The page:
Indonesian President Joko Widodo, commonly known as Jokowi, announced the government's commitment to advancing the development of a domestic seaweed processing industry during a business conference. This initiative extends to the production of bioethanol from seaweed.
Jokowi emphasized the success of implementing a downstream policy for mineral resources, which led to the ban on nickel ore exports in 2020. This move incentivized investments in smelters and facilities for processing materials used in electric vehicle batteries. As a result, Indonesia attracted substantial investments to support domestic processing.
The President revealed plans to apply a similar downstream policy to agriculture products, with a particular focus on seaweed. Indonesia is currently the world's second-largest producer of seaweed, presenting an opportunity for the development of a local industry.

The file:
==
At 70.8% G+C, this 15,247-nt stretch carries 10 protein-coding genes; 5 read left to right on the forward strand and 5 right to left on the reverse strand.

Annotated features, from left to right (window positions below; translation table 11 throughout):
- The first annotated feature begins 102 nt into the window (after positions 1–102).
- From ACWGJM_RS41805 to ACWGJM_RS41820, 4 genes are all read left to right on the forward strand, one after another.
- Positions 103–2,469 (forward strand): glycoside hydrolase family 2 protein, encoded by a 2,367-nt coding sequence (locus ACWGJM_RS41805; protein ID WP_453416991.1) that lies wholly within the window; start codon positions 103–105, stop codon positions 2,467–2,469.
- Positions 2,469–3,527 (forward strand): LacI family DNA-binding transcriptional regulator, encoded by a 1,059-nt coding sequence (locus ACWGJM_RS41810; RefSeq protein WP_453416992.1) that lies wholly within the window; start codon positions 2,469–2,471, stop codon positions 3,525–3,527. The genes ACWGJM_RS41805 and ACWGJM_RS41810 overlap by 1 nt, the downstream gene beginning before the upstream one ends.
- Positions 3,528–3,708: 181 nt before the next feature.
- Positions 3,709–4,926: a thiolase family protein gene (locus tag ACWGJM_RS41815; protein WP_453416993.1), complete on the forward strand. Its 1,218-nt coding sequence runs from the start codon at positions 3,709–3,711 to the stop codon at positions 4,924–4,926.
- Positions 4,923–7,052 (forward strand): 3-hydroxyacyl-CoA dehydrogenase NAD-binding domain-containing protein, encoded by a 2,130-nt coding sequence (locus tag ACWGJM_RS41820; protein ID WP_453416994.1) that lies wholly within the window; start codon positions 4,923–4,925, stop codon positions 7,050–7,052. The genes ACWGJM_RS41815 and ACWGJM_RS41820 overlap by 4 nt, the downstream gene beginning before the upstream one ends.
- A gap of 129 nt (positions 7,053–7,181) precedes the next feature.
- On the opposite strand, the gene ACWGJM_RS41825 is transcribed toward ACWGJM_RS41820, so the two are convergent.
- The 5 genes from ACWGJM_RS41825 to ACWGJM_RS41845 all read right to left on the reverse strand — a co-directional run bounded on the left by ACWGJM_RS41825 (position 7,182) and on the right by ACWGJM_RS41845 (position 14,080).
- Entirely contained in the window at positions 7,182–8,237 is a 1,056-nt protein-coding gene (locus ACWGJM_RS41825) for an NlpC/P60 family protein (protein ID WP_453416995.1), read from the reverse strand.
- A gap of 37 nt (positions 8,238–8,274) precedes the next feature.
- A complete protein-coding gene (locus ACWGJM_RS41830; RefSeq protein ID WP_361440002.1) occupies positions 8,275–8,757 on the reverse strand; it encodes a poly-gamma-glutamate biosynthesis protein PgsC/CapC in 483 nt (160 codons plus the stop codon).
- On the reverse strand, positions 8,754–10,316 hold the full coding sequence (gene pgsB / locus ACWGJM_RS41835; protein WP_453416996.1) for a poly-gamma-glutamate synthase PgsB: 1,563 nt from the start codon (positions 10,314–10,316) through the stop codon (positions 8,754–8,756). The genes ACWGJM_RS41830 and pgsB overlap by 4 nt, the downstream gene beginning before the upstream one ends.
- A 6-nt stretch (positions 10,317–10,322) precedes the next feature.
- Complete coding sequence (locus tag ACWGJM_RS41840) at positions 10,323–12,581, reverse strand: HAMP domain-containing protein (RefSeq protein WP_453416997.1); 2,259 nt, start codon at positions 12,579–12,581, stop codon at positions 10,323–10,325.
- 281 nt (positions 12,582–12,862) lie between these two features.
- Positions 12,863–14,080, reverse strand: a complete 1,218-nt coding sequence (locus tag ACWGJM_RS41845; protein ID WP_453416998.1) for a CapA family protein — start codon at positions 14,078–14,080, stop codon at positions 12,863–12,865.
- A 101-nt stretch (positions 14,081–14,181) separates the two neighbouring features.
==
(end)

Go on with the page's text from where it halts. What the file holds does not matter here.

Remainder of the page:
Seaweed, beyond its conventional uses in pharmaceuticals and cosmetics, can also serve as a valuable source for bioethanol production, as Jokowi highlighted. Indonesia's seaweed production is estimated at 10.2 million metric tons this year, primarily exported in its raw form.
While bioethanol is typically derived from sugar molasses, certain varieties of seaweed have been promoted as an alternative feedstock for producing renewable fuel. This initiative aligns with Indonesia's goals to enhance its bioethanol production capacity and increase the utilization of renewable fuels in its energy consumption.
The country has already mandated the use of B35 biodiesel, containing 35% palm oil-derived fuel. However, the adoption of a bioethanol blend in gasoline has been limited due to constraints in sugar supply. To address this challenge, authorities have also explored alternative sources for bioethanol, such as cassava.
Jokowi's announcement underscores the Indonesian government's commitment to fostering a robust domestic seaweed industry and promoting bioethanol production as part of its renewable energy strategy.